India's PM Narendra Modi speaks during the inauguration of a hydro power plant in Kashmir earlier this month. The Archbishop of Delhi has called for a prayer campaign until the next election, accusing Modi's party, the BJP, of threatening the country's secular fabric. Photo: Reuters/ Danish Ismail
India's PM Narendra Modi. Photo: Reuters/ Danish Ismail

In the last week of August, a small political party recruited about 50 “unemployed” youth from Gurgaon, a suburb of India’s National Capital Region (NCR), on a monthly income of 15,000 rupees (US$214), in addition to all expenses including food and travel. They were instructed to commence canvassing for the 2019 general elections at the grassroots level. Each was promised 100,000 rupees or more depending on the number of votes they could muster.

This party supposedly lost black money worth millions in 2016 because of demonetization. But it seemed to get back in action soon.

In March 2014, the Delhi High Court indicted the Bharatiya Janata Party (BJP) and the Indian National Congress (INC) for receiving foreign funds in violation of the Foreign Contributions Regulation Act (FCRA). It directed the government and the Election Commission to re-examine these violations. But the new government amended the FCRA with retrospective effect and passed a money bill without any discussion in Parliament. In a sweep, it institutionalized unlimited anonymous funding to political parties that can’t be questioned or accessed under the Right to Information (RTI) Act of 2005. Little wonder then that small political parties also have piles of money lying around.

India has 2,075 political parties – seven national parties, 24 recognized at state level and 2,044 unrecognized. Of serious concern are last year’s statistics of 4,582 lawmakers (4,120 members of a legislative assembly and 462 members of a legislative council) of whom 1,581, including 228 members of Parliament (MPs), faced serious criminal charges. This implies that one-third of India’s lawmakers are alleged to have committed serious crimes.

Can such alleged law-breakers be lawmakers? This number may have risen, with parties fielding candidates with criminal records in the Karnataka elections held in May.

The Supreme Court says the government should amend Article 102 of the constitution and provisions of the People’s Act providing grounds for disqualification from contesting polls, but the government will not do so because of the vote-catching factor of criminals with private armies. Currently, an individual “jailed” for less than two years can contest elections. Is India transforming into a government of the criminals, by the criminals, for the criminals?

India is ranked 100th among 119 countries on the Global Hunger Index (GHI) of 2017, slipping three places from 2016, with Nepal ranked at 72, Myanmar 77, Sri Lanka 84, China 29, Pakistan 106 and Afghanistan 107. Even North Korea ranks higher than India, at 93. But how many Indians sleep hungry doesn’t affect the high and mighty powers that be.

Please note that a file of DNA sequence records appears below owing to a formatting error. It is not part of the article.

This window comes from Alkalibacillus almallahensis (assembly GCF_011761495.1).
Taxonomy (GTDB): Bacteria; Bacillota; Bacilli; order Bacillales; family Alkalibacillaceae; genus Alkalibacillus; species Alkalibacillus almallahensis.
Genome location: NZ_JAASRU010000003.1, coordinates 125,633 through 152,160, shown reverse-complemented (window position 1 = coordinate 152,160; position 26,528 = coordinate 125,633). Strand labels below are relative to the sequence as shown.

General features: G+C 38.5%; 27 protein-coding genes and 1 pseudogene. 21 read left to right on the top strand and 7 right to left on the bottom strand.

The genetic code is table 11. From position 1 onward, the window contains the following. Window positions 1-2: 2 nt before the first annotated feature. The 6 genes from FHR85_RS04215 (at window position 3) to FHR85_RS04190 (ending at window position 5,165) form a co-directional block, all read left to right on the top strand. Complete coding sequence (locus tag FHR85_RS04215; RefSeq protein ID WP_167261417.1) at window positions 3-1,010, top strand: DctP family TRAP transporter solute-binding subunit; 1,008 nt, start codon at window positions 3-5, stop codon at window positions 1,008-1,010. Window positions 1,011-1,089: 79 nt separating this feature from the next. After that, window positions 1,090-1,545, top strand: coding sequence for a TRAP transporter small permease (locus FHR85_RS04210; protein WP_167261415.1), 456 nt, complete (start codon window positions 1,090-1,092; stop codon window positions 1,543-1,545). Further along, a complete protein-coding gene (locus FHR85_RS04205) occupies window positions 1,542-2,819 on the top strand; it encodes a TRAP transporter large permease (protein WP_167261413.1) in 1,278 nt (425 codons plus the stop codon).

Kanshi Ram, a mass leader and mentor to former Uttar Pradesh chief minister Mayawati, underwent a heart bypass in Tokyo in the mid-1990s at government expense. The Congress-led United Progressive Alliance-II government authorized politicians and bureaucrats or their spouses with one attendant for medical treatment abroad and all expenses including air travel, stay and medical to be borne by the government, despite excellent medical facilities in India. In response to an RTI query, it was revealed that the wife of a serving chief minister incurred a foreign medical bill of 110 million rupees. Recently, a politician incurred expenses of 280,000 rupees for a dental root-canal treatment in Singapore.

The government’s response to an RTI query asking for an overall expenditure on foreign medical treatment of politicians and bureaucrats over past decade was: “Funds are being used judiciously.” This, despite the fact that under the RTI Act, it is mandatory to provide full details. In July, the government attempted to amend the Right to Information Act, for the third time, possibly to render it ineffective.

India has had a series of defense scams, with its Ministry of Defense exclusively manned by bureaucrats, but no bureaucrat can be questioned without government permission. A serving MP has been publicly seeking permission to prosecute corrupt officials of the Ministry of Finance, but the government is silent to his demands.

Finally, the question is, beyond institutionalized criminality and corruption, where is India heading? Instead of institutionalizing the rule of law, it seems to be moving toward a government where the corrupt have a free run.

Prakash Katoch

The author retired as lieutenant general from the Indian Army's Special Forces.

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